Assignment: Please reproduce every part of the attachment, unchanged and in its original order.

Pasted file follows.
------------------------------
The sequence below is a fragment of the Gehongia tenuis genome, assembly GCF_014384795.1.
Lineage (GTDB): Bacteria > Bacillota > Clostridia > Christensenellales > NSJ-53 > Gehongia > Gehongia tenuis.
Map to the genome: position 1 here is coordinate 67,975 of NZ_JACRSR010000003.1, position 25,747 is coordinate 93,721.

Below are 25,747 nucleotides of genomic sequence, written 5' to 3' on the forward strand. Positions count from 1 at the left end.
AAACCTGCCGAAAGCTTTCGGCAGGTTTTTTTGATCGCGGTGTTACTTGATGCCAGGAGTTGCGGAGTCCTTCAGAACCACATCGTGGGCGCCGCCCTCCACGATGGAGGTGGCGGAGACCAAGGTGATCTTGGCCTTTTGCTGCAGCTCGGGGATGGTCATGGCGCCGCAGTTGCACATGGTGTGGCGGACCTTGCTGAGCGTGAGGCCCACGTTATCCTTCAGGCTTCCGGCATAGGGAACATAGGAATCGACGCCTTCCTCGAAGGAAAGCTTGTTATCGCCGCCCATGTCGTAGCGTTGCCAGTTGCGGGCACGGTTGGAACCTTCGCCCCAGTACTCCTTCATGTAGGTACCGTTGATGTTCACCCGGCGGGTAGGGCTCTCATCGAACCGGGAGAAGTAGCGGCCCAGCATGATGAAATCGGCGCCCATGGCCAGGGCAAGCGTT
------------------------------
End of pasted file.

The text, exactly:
The sequence below is a fragment of the Gehongia tenuis genome, assembly GCF_014384795.1.
Lineage (GTDB): Bacteria > Bacillota > Clostridia > Christensenellales > NSJ-53 > Gehongia > Gehongia tenuis.
Map to the genome: position 1 here is coordinate 67,975 of NZ_JACRSR010000003.1, position 25,747 is coordinate 93,721.

Below are 25,747 nucleotides of genomic sequence, written 5' to 3' on the forward strand. Positions count from 1 at the left end.
AAACCTGCCGAAAGCTTTCGGCAGGTTTTTTTGATCGCGGTGTTACTTGATGCCAGGAGTTGCGGAGTCCTTCAGAACCACATCGTGGGCGCCGCCCTCCACGATGGAGGTGGCGGAGACCAAGGTGATCTTGGCCTTTTGCTGCAGCTCGGGGATGGTCATGGCGCCGCAGTTGCACATGGTGTGGCGGACCTTGCTGAGCGTGAGGCCCACGTTATCCTTCAGGCTTCCGGCATAGGGAACATAGGAATCGACGCCTTCCTCGAAGGAAAGCTTGTTATCGCCGCCCATGTCGTAGCGTTGCCAGTTGCGGGCACGGTTGGAACCTTCGCCCCAGTACTCCTTCATGTAGGTACCGTTGATGTTCACCCGGCGGGTAGGGCTCTCATCGAACCGGGAGAAGTAGCGGCCCAGCATGATGAAATCGGCGCCCATGGCCAGGGCAAGCGTT